Duke head coach Mike Krzyzewski reacts to a call at the end of the first half of a quarterfinal NCAA college basketball game against Clemson at the Atlantic Coast Conference tournament in Greensboro, N.C., Friday, March 14, 2014. (AP Photo/Bob Leverone)

Bob Leverone

Duke head coach Mike Krzyzewski reacts to a call at the end of the first half of a quarterfinal NCAA college basketball game against Clemson at the Atlantic Coast Conference tournament in Greensboro, N.C., Friday, March 14, 2014. (AP Photo/Bob Leverone)

Coach K endures busy spring

By Joedy Mccreary

Associated Press

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DURHAM – This has been one of Mike Krzyzewski’s busier springs in recent years at Duke.

In the two months since the Blue Devils’ surprising NCAA Tournament loss to Mercer, Krzyzewski helped one longtime assistant earn his first head coaching job and filled two vacancies on his staff.

He sent two underclassmen to the NBA Draft, brought in a transfer from Rice and prepared for his latest run leading the U.S. national team in a few months at the World Cup of 
Basketball.

And he immersed himself in a top-to-bottom evaluation of the program he has spent 3½ decades building.

Krzyzewski said Thursday that “it (has) been my busiest spring of the last decade, but a good one.”

Among those no longer around at Duke: Jabari Parker and Rodney Hood, who entered next month’s NBA Draft; four role-playing seniors, including guards Andre Dawkins and Tyler Thornton; and 
assistant Steve Wojciechowski, who took over at Marquette. Krzyzewski promoted Jon Scheyer to assistant coach after one season as a special assistant, and made recruiting coordinator Dave Bradley his director of basketball operations. Another highly regarded recruiting class is preparing to arrive on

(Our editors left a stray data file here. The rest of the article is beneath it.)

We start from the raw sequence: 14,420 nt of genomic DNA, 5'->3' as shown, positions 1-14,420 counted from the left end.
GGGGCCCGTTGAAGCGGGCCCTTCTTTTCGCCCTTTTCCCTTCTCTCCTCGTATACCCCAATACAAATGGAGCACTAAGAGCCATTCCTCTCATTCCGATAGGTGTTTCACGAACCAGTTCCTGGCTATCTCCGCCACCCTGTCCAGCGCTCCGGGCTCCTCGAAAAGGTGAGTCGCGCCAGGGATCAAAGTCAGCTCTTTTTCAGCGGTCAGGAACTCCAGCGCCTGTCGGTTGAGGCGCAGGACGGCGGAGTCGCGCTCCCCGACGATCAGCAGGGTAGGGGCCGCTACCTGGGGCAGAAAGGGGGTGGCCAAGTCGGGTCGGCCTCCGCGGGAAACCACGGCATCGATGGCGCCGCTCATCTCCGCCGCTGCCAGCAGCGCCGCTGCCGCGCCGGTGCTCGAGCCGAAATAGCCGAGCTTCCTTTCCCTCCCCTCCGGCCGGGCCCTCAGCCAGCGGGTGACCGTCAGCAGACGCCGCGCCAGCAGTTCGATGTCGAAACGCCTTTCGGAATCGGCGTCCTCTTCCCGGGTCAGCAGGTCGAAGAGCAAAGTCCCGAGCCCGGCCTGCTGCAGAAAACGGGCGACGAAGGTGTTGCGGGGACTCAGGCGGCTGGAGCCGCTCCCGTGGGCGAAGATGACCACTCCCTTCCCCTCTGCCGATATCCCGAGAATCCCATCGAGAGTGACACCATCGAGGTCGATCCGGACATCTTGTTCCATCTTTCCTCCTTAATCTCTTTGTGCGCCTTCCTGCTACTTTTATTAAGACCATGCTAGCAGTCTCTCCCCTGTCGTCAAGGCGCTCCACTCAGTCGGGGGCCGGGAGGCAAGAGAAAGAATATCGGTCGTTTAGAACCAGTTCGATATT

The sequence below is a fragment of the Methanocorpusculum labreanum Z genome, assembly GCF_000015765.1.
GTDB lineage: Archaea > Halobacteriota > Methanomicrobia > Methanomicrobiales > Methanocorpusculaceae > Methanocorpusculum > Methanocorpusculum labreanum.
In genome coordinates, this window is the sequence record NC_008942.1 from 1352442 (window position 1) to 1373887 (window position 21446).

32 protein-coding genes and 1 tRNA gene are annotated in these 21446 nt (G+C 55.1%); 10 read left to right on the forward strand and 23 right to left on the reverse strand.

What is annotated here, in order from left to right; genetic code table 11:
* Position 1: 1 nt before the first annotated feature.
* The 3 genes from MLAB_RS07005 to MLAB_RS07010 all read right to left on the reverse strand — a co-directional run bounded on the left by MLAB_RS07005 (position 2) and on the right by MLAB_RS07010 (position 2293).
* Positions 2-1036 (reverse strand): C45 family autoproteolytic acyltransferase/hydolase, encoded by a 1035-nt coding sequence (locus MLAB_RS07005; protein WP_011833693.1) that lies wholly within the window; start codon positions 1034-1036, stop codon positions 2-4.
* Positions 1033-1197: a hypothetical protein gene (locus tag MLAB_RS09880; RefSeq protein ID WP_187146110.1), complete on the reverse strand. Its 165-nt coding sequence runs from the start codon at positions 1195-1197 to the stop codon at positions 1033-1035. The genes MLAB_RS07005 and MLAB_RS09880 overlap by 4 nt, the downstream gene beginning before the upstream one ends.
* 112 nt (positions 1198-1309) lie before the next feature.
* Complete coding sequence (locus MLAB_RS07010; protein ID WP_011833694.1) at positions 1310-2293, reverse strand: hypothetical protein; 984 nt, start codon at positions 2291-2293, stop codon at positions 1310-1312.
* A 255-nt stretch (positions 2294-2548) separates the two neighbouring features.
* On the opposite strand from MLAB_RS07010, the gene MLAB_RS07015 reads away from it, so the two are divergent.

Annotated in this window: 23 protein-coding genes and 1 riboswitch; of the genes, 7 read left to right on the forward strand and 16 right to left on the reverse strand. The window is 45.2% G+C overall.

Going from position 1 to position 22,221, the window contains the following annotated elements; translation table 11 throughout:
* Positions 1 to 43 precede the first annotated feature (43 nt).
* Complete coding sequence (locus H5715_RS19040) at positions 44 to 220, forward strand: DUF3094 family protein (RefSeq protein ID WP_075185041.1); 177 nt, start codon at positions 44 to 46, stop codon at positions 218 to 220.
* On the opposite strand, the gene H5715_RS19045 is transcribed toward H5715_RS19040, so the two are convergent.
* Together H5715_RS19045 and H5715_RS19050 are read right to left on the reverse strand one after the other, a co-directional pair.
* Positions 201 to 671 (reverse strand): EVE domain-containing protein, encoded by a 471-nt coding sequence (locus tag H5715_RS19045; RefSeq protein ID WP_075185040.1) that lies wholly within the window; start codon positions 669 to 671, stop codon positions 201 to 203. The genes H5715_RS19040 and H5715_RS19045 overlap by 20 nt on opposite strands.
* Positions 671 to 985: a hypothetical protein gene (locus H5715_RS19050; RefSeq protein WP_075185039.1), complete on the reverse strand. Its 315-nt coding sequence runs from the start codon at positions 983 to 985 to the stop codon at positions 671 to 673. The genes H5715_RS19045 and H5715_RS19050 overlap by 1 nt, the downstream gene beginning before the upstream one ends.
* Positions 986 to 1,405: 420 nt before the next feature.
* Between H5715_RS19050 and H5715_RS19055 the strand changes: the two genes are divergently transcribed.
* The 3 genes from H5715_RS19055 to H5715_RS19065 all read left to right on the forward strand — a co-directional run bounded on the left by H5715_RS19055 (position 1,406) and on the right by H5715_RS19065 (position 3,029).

campus to replace Parker and Hood. Duke also landed Rice transfer Sean Obi.

Obi was the top rebounder in Conference USA last season.

“Now you bring in four new guys and a transfer, it’s kind of like starting over,” Krzyzewski said. “And so what we’ve done is kind of look over our whole 
program and see where we are at this time, every part of our program, to see where we can improve. ... We see improvements coming, and there’s still a lot of work to do.”

Obi, who is 6-foot-9 and 265 pounds and averaged 9.3 rebounds as a 
freshman with the Owls, will give Duke the wide body and interior post presence it might have lacked in recent years. But that won’t come until 2015-16 because he must sit out this season due to NCAA transfer rules.

“Our feeling is that, I’m not saying he’ll be this 
amazing player – I think he’ll be a good one – but I think he’ll be a steady player for us for the entire time that he’s at Duke,” Krzyzewski said.

Wojciechowski became the second Krzyzewski assistant in two years to land a head coaching job, following Chris Collins’ hiring by Northwestern in 2013.

Krzyzewski said Scheyer – a guard and key leader of the Blue Devils’ most recent national title-winning team in 2010 – brings “a new energy, a new way of working with the perimeter guys.

“I think a program needs that every once in a while,” Krzyzewski said.

Krzyzewski spoke as part of the “Getting Back to Giving Back” campaign, which encourages people who have undergone joint replacement surgery to give back to their communities.

Krzyzewski, who dealt with pain from osteoarthritis, said that had he not had his hips replaced in 1999 and 2002, he wouldn’t still be coaching.

“The very first thing is, you get back your movement, and then you get back your energy,” he said. “And then you get back your career. Then you feel like, ‘Let’s get more meaning in our lives.’”


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